Nina O’Brien laid down a blistering opening giant slalom run clocking a time just 0.02 seconds behind U.S. teammate and first-run leader, Mikaela Shiffrin.

The 23-year-old racer – competing at her second world championship – was ecstatic. She admitted that she even surprised herself.

“It felt clean, like I was attacking and moving forward, but I had no idea it was that good,” O’Brien told Ski Racing Media. “When I crossed the finish line, I was definitely kind of shocked.”

Unexpected difficulties would begin shortly thereafter, as FIS randomly collected her skis for an equipment check in the Cortina finish area.

“There was a little bit drama – on one side of one of my bindings the screw came up a little bit during the run, so everything was legal except the one part where the screw raised up,” she explained.

O’Brien was left without her ski and boot for a substantial chunk of time, until after all 99 racers completed the first run. The seven-time U.S. national champion waited anxiously for news about how to proceed, uncertain if she would be granted a second run. O’Brien missed lunch.

“I didn’t really get to go in before the second run inspection,” O’Brien said. “There was a little bit of stress.”

Eventually, International Ski Federation race director Peter Gerdol came down the mountain to assess the situation. Technical operations manager and finish area supervisor Andreas Krönner explained the procedure.

“The problem was the standing height – it’s 50 and there is a tolerance of .1 – it was 50.2 on the lower backside, so I put in the right boot in the right ski and checked if it was a contact point,” Krönner said, referring to O’Brien’s right binding plate.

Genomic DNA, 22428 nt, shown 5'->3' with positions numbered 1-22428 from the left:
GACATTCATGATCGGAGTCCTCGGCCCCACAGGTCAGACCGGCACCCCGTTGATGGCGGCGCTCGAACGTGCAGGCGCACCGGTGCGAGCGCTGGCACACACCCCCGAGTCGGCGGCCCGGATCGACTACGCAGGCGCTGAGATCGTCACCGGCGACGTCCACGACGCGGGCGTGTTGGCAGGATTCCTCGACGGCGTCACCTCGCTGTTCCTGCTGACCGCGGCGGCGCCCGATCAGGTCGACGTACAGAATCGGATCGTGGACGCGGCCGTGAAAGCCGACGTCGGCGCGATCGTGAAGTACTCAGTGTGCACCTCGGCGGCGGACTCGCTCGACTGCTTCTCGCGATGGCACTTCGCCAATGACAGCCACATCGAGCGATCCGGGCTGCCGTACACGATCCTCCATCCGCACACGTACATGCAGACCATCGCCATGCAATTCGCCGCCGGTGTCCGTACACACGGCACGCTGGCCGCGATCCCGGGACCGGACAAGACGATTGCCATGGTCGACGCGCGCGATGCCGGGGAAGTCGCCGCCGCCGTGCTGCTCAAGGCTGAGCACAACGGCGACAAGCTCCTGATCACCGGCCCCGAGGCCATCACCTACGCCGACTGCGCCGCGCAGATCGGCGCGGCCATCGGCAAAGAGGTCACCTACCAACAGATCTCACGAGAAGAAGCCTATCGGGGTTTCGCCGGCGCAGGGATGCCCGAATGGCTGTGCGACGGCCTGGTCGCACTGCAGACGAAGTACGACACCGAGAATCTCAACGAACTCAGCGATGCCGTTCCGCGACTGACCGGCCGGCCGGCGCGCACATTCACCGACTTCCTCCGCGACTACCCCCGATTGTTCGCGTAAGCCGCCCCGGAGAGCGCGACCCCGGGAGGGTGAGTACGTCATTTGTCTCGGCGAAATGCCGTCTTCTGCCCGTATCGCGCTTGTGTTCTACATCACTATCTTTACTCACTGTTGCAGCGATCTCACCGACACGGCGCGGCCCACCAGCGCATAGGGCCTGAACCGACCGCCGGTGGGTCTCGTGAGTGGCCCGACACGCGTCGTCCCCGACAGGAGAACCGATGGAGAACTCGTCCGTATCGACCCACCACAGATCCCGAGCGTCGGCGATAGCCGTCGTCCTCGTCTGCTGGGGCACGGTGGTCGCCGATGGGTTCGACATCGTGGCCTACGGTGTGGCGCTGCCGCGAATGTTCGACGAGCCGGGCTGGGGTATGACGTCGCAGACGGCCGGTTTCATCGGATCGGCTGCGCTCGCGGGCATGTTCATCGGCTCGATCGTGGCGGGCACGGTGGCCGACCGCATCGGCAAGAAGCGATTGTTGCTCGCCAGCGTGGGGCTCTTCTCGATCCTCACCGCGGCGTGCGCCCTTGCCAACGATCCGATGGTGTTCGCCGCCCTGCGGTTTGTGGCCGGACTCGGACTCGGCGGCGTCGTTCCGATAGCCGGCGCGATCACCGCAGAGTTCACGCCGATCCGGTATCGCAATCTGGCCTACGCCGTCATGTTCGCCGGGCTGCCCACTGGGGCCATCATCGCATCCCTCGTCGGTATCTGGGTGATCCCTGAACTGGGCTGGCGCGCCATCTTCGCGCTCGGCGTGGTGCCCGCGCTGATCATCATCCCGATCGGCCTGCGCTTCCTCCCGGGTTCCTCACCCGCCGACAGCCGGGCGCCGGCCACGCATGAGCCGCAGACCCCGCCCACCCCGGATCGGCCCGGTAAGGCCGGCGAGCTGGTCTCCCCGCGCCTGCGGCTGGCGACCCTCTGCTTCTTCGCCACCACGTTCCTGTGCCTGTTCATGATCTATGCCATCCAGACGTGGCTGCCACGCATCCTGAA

“It was just one (millimeter) too big, but still it was a contact, we announced it on the jury channel and had to wait for Peter,” he said.”

O’Brien noted of her equipment issue: “When it comes unscrewed a teeny bit, it raised up like point one of a millimeter and I was like ‘am I going to get a second run?”

“It was not very tight, so we gave the service guy the possibility to screw it – everybody was there, he screwed it and the screw turned. This was a sign that it comes down,” the FIS official explained.

“We checked it again and it was right at the limit – 50.1 millimeters, so all good.”

Problem solved, O’Brien refocused. Skiing fast, yet again, on the Olympia delle Tofane GS piste, attaining green lights, she appeared en route to grabbing the two-run lead, with only Shiffrin behind her.

Then, suddenly, O’Brien committed a costly error with about seven gates remaining on the final pitch, immediately throwing away her speed.

“I was going for it in the second run, but mistakes happen when you’re sending,” she said.

She crossed the finish a disappointing ninth, dropping to tenth after Shiffrin secured her silver medal, behind race winner Lara Gut-Behrami.

“Regardless of the issues in between, I felt like I had to go for it,” O’Brien said. “I knew that I would be happier going all in then skiing safe, and I did that, so I could be proud of those turns.”

O’Brien – whose best World Cup finishes came in Kranjska Gora last month, when she attained consecutive 13th place results – handled the unforeseen difficulties, following one tremendous run, as best as could be.

“I feel like shoulda, coulda, woulda – it was still a really good day for me, maybe it was almost spectacular.”

For those who don’t believe that ski racing can be a game of luck, at times, Krönner revealed: “I do random tests – it matters which ski I take, and it was bad luck for her that I took the right ski. It was a 50/50 chance for her.”

O’Brien races again in Saturday’s closing slalom, her fourth event in five days.

Follow Brian on Twitter – @Brian_Pinelli